Wednesday, December 21, 2016

Random Acts of Kindness

Just last week I found myself extraordinarily behind- on my cards, my wrapping, my tree: just genuinely feeling overwhelmed by what I had to accomplish before the holidays. Then last Tuesday (that felt like it should be Friday already), I packed up all of mine and 89's winter paraphernalia and was trudging out to the car for work when I noticed there was a bag placed atop the car roof- right outside my door. Someone had left me 2 vegan cupcakes! I was so excited.

I took a pic of the find, as ya do, giddily got into the car, and almost left the cupcakes there when I drove off because I was that elated. It didn't take me long to realize who had put them there- my extremely kind neighbor who keeps me sane when those that are vastly inconsiderate get me down. "Santa comes in all shapes and sizes," she told me, when I thanked her.

So, it was basically the sweetest- literally, and I happily ate them for breakfast (yes, both; I couldn't decide).

Two days later, while walking through the lounge area of my building, we passed a woman who made an indiscernible exclamation of glee when she spotted 89. We went over to say hello and she pointed out that she and I both had the same phone case. As she pet 89, she told me that she was headed home to London for the holidays and was hoping not to drop her phone again (I hear that) because the case was already cracked and she didn't want her phone to break. I told her to wait a minute. I went back to my office and returned with a brand new case- the same as we each had. I explained to her that I always keep a spare because I too am always dropping my phone. I'd just put a brand new one on, so I was assuming mine had more life left in it than hers. She was so grateful and asked if she could repay me in cupcakes; I knew I liked her! I weighed my options. I knew I could just tell her it was unnecessary and move on, but there was a very real likelihood she'd appear with non-vegan cupcakes that I wouldn't be able to eat. So I said, "It's not necessary to repay me. Also, I'm vegan." I waited breathlessly to see how it would land.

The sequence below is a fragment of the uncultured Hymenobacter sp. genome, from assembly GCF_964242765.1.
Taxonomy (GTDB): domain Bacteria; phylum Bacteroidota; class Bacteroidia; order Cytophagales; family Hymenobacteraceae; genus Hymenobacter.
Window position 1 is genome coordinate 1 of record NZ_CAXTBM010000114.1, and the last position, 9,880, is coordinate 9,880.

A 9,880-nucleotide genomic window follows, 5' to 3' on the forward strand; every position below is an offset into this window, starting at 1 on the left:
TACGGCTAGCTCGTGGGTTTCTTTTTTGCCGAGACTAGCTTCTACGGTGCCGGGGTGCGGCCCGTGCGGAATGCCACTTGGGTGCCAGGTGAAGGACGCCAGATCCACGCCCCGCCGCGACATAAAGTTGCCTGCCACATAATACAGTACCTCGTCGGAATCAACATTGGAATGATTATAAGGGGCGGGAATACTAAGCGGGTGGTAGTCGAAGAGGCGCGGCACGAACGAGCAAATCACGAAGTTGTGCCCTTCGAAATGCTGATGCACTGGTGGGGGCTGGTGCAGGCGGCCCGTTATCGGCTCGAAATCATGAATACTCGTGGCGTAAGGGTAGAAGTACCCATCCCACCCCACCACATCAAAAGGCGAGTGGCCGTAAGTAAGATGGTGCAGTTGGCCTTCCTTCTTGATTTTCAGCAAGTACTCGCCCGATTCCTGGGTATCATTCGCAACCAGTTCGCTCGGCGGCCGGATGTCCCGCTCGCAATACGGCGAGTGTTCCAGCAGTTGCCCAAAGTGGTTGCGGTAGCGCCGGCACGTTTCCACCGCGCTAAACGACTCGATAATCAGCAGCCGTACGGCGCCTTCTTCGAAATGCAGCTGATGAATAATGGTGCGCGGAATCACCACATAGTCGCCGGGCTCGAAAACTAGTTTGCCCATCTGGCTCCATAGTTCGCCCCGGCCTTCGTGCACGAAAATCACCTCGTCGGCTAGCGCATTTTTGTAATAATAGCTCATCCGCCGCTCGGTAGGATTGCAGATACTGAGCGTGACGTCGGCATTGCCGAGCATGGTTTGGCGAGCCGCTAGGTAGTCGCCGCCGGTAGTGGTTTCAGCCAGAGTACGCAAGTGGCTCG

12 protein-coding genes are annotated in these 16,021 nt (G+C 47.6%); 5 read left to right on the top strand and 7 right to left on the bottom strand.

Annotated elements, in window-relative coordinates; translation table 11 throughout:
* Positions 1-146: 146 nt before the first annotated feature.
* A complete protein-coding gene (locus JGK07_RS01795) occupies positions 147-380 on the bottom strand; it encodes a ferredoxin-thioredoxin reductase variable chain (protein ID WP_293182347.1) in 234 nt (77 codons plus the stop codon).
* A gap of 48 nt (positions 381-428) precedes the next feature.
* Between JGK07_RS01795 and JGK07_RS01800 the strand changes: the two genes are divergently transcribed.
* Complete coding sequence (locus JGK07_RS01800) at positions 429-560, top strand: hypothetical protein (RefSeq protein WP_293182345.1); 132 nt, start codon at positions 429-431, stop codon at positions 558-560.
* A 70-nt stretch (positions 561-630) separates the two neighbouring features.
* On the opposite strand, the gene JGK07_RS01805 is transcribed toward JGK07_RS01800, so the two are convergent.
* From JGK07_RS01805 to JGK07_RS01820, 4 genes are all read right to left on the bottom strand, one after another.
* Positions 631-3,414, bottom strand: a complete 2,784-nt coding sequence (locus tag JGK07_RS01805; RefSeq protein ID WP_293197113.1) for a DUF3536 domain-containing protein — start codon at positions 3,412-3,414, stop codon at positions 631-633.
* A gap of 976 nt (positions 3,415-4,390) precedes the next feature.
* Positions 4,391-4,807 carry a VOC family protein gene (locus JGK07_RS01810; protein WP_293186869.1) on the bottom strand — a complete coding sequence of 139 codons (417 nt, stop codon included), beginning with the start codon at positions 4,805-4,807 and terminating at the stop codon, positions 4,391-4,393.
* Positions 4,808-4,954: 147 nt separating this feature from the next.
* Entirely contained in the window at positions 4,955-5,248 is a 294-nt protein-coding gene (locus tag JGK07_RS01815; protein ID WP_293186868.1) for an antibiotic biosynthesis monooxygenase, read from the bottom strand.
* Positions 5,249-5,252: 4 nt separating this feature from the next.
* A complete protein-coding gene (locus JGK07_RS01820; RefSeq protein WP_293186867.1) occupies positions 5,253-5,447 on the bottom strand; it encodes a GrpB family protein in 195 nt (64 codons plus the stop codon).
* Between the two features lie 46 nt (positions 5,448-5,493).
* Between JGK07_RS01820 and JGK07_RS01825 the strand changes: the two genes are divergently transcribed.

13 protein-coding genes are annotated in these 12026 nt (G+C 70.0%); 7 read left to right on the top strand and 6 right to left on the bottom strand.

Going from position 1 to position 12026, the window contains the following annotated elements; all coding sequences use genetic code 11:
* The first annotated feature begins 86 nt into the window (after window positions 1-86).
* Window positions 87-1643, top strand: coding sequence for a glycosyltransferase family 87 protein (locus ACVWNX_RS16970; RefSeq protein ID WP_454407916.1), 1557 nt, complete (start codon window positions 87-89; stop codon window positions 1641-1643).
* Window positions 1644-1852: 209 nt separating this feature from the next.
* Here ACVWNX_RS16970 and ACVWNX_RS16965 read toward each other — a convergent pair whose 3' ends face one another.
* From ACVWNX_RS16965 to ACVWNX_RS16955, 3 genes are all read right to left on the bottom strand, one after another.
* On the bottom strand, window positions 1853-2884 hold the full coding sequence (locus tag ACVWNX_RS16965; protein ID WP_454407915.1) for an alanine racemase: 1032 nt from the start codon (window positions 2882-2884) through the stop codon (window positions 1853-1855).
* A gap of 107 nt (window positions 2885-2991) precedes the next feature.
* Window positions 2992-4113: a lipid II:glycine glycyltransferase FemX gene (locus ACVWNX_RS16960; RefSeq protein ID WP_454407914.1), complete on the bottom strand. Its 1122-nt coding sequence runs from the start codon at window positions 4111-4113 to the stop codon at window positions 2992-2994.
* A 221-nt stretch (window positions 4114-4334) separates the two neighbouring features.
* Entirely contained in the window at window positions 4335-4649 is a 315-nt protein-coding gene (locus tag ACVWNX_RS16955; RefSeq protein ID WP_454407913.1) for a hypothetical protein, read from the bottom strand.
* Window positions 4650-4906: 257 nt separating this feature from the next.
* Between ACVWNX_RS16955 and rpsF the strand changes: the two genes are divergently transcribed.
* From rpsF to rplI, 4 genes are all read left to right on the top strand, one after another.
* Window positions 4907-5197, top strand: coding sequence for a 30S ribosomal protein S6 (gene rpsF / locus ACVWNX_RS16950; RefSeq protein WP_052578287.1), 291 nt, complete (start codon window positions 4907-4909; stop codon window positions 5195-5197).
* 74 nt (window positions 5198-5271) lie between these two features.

She looked at me incredulously and said, "I've been trying to go vegan! I've been vegetarian for 2 years." She asked me what I eat for breakfast, of all things, because she was afraid of becoming anemic without omelettes. "Eggs are the hardest," she said, "how did you give them up?" I spared her the early truth, which is that they've always grossed me out (I tirelessly asked VM what an egg actually was and she wouldn't tell me), and told her the later truth- which was that when I discovered undercover PETA video of an egg farm, suddenly all of the cries of "vegetarianism is just as bad" made sense.

I asked her if she'd ever visited an animal sanctuary and she said she hadn't. She told me she had a dog that she loved. I explained that animals that are largely considered food are just as sociable as those we consider pets. Once again I told her to wait while I returned to my office. This time I gave her my copy of Beg by Rory Freedman. I've had it in my office for two years in the hopes that people would peruse it at their leisure, but no one ever has. She seemed like the perfect recipient. Again she looked at me as though she needed to reciprocate and I told her to just pass it on when she was done with it, to someone who she felt needed it.

I left for a meeting and came back to find her still there. She'd made a considerable dent in the book and looked up at me, teary-eyed. "We bought our dog," she said. I instantly felt terrible and told her it wasn't about judgment, it was about evolution. Then I did the only thing I could think of that would make her feel a little better as she continued to read: I returned to my office one last time and came back with a Gone Pie brownie for her. Yeah, that's how vegan I am: I've got stacks of books and brownies to share at a moment's notice!